Thermometer, Barometer, Hygrometer Rescue

I picked up this combination thermometer, barometer, hygrometer at the thrift store the other day. You see these often at second-hand shops, they are the kind of stupid present akin to a desk top pen set or a crystal clock. I, however love these particular meter’s shape and feel. They look like vintage aviation or nautical equipment, but they were attached to this hideous piece of red moulded wood. I wanted to do the meters justice by shining them up, calibrating each one and finding a more subtle display.

First up was removing each meter, they were easy to unscrew from the board, and each had a removable back cover.

All three were extremely dirty inside, covered in dust and dead bugs. Once cleaned here is the exposed mechanism for the hygrometer.

I wanted to be sure that they were working. After some internet research I found a method for calibrating each meter.

Easiest was the thermometer which can either be checked with freezing or boiling water. Since this is an indoor thermometer its highest reading is 120, boiling point is 212 degrees Fahrenheit so it makes more sense to use the freezing point to calibrate. Prepare a bowl of crushed ice and water and submerge the back plate. It should read 32 degrees. If it doesn’t then adjust the calibration screw to make it read 32 degrees. My thermometer was already working so I put him back together and got to work on the harder to calibrate hygrometer.

Basically there are two methods for this one as well, wrapping the meter in a damp towel for 6 hours should yield a reading of 90% humidity. When I tried this method my towel had dried out and the hygrometer was back at 50-ish%. I thought that the towel method seemed too imprecise so I tried the salt water method. Mix a 1/2 cup of salt with a 1/4 cup of water in a coffee cup and place the cup and the hygrometer into a plastic bag and seal. After 8 hours or so it should read 75%, mine read around 80% and so I adjusted it. (Source)

Lastly and hardest to calibrate was the barometer. A barometer’s weather predicating skills are based on relative change not the actual reading. So most sites recommend using your local barometric pressure reading as a calibration point. Then simply place your second arrow to match. When the pressure changes you will be able to measure the difference. However to make it more complicated a barometer is significantly less effective at a high altitude… like Denver. I attempted to adjust the barometer to the local reading but once I had and put it back into its housing the dial got jostled and was out of alignment again. I decided to leave it. I don’t plan on watching for weather changes on it, and a home barometer at high altitude isn’t really useful anyway. (Source)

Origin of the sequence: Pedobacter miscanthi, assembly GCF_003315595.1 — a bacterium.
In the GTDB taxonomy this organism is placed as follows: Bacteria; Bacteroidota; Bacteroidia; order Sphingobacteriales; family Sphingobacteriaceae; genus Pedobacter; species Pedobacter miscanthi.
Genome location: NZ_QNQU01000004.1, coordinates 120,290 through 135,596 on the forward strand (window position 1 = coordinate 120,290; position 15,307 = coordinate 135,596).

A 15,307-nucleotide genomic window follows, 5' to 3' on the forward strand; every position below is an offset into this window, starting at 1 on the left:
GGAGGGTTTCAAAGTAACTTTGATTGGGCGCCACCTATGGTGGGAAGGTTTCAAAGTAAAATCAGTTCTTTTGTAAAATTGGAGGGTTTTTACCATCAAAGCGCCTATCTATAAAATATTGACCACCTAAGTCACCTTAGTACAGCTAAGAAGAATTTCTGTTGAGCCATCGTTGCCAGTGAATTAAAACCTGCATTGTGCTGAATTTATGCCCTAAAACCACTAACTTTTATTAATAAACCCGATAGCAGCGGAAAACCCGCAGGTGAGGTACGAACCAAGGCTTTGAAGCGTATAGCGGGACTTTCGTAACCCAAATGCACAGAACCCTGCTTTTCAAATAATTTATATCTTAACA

So now with science out-of-the-way I got back to design. I wanted a plain piece of wood, distressed and weathered like the meters for mounting. Outside of my townhouse there is a pile of wood planks half covered in weeds. I went out and pulled up two planks the exact right size, it couldn’t have worked out better. I picked the nicer one and cleaned it up:

In order to attach the meters I needed three holes drilled for each. Matt was nice enough to do this for me once I had marked out where they would go. I used the original wood plank’s holes as a guide so it was very easy to do. Here it is drilled out, you can still see the pink sharpie I used to mark it.

I wanted to seal the wood with something, but I didn’t want a stain or anything that would significantly add shine. I haven’t had much experience working with unfinished wood but my dad is an expert and he recommended using lacquer. Even better he had some I could use, which was Deft Clear Wood Finish Brushing Lacquer in Satin. This stuff has a great effect but is difficult to apply as it begins to dry on contact so touching up is out until the next coat. I sanded down my plank and put around 5 or 6 coats of lacquer on it. The wood was so dried out and open that the first two coats just sunk right in with no visible effect.

To attach the meters I had to buy new screws as the plank was an inch thicker than the original. I also attached a sawtooth hanger on the back so I would be able to hang it up. As you can see I needed a washer to hold the screws and these came of the original hardware:

Here is the finished result:

For now it is sitting against the wall in the living room while we finish painting but I think it’s going to look great once it’s up. I adore the contrast of plain wood, metal, and black dials, so crisp.

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